Grace and Digital Citizenship

Which kind of ignorance is worse? Digital ignorance? Or analog ignorance? A conversation between a Digital Immigrant (DI) mother and her two Digital Native (DN) daughters, field notes taken by a digital bystander, illuminates the issue.

DI: This whole “Undo” thing? I’m just not conversant with that.
DNs: Well, what do you do when you make a mistake?
DI: Cry… Swear…
DNs: No, really. What do you do?
DI: I hit “file, exit.”
DNs: But then you can’t save the changes if you blew it.
DI: Right. I hit “Don’t Save.”
DNs: But that’s ridiculous. Then you lose everything you didn’t save before you made the mistake.
DI: Right. Well, I don’t want to save the big mistake, do I? I can always re-do the stuff I know I did.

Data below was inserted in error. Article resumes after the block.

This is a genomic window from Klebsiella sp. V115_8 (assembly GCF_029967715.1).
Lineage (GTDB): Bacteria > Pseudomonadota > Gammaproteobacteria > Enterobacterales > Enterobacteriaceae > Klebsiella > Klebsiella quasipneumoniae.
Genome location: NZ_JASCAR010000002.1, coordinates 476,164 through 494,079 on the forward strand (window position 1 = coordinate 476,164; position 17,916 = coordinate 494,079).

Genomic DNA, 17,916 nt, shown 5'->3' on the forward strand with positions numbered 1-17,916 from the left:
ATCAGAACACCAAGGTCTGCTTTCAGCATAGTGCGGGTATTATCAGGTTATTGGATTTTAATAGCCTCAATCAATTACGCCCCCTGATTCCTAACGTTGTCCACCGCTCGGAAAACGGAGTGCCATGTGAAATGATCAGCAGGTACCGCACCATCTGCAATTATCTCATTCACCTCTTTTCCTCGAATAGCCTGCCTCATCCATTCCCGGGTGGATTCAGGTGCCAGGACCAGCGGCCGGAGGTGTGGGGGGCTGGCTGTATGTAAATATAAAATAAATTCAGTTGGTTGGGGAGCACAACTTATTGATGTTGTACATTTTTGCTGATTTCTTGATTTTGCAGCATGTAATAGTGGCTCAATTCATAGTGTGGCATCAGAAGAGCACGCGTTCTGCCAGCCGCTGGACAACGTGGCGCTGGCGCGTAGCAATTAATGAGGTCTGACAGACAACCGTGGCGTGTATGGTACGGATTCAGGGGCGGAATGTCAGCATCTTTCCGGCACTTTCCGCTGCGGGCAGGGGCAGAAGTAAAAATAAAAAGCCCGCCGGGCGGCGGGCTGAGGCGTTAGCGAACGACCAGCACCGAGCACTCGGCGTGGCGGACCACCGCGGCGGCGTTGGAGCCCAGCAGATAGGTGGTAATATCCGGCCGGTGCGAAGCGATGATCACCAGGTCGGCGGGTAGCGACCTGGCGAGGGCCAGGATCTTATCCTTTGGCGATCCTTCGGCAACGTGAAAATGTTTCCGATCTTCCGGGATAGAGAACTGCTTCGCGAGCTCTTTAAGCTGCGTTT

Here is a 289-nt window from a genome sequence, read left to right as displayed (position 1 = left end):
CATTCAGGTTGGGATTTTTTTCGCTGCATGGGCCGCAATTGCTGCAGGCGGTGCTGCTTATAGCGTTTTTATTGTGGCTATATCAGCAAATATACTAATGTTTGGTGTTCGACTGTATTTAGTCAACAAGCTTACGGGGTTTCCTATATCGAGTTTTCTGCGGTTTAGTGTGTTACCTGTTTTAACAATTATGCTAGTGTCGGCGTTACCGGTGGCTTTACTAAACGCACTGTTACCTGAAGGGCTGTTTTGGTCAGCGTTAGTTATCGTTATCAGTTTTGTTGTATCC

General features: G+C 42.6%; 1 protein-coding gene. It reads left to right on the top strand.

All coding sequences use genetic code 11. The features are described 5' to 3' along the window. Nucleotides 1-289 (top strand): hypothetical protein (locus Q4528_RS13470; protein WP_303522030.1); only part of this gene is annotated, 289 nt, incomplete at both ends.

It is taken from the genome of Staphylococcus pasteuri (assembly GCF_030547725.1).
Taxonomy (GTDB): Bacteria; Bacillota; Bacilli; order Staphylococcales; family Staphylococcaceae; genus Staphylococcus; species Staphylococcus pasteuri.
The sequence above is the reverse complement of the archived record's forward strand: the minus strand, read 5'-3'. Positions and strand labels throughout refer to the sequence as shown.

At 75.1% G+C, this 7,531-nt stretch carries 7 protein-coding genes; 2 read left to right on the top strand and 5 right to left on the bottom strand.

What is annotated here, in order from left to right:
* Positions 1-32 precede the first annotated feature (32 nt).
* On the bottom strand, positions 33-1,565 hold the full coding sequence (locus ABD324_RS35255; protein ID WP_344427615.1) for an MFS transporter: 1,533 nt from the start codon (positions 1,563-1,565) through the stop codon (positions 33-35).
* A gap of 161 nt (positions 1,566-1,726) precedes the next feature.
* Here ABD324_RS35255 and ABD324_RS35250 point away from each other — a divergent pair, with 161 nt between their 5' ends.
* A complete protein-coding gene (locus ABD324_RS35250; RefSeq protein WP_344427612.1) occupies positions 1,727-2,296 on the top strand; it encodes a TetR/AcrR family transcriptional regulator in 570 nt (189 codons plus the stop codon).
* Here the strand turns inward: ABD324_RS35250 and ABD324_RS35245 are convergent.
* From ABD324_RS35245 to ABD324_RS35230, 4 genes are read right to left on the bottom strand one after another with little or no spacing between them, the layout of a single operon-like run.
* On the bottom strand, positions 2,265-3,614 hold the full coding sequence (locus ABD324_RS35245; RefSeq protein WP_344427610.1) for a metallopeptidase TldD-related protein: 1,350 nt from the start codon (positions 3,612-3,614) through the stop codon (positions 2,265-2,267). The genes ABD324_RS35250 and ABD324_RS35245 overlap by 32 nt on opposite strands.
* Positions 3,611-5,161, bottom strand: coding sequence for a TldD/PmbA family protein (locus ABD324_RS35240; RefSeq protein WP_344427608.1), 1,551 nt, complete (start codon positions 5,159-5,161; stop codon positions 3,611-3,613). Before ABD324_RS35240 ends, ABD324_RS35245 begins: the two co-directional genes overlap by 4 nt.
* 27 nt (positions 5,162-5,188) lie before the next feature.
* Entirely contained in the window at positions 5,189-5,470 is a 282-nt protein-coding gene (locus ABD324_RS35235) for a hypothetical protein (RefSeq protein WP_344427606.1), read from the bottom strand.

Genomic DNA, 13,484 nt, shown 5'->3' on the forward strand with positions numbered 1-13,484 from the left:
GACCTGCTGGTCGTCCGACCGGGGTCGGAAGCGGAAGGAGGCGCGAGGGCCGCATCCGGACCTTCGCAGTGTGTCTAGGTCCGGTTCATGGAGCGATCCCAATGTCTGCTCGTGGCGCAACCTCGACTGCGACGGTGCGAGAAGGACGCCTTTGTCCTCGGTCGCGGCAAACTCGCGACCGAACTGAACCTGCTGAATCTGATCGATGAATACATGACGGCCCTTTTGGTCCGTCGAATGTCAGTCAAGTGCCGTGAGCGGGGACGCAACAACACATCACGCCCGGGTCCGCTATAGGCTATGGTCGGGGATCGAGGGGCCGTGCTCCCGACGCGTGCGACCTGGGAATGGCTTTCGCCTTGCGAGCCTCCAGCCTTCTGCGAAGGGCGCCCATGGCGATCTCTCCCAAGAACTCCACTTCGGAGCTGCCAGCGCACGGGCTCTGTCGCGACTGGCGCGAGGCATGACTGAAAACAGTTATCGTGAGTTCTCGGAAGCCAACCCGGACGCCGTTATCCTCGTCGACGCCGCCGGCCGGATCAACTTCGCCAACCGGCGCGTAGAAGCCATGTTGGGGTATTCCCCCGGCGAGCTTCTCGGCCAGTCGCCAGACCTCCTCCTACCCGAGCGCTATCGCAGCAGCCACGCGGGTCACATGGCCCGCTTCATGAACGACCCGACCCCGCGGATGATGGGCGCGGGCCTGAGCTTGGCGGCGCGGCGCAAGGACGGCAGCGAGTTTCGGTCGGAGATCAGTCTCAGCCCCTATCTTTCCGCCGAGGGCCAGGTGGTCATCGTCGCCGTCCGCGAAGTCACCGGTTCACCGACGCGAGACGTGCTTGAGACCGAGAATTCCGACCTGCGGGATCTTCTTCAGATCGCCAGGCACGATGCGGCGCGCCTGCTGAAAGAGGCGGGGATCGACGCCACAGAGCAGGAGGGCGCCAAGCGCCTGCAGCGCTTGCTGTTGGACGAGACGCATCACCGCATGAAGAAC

DNs: That’s such a waste of time. And so unnecessary.
DI: Undo is perhaps a good thing…
DNs: Yeah… So simple… SO simple…
DI: Well, what do I have, in terms of knowing, that you don’t have? What does Grandma have?
DNs: Sewing. On a sewing machine. Cooking homemade stuff… And recipes for that.
DI: Oh yeah. Recipes! I’ve seen you guys. Let’s see… it says 1 teaspoon but I want to DOUBLE the recipe… (long pause; cringing face) What do I do, again??
DNs: (laughing) Well, Stephanie DID win at the Friends Scene-It game today. I totally give her props. She had mad competition.

Ultimately, we’re all looking for a world in which the “undo” feature is unnecessary. In the meantime, we locate our arenas of competence and settle into the world of “do,” hoping that the grace of “undo” – or at least tech support – will mitigate our errors.

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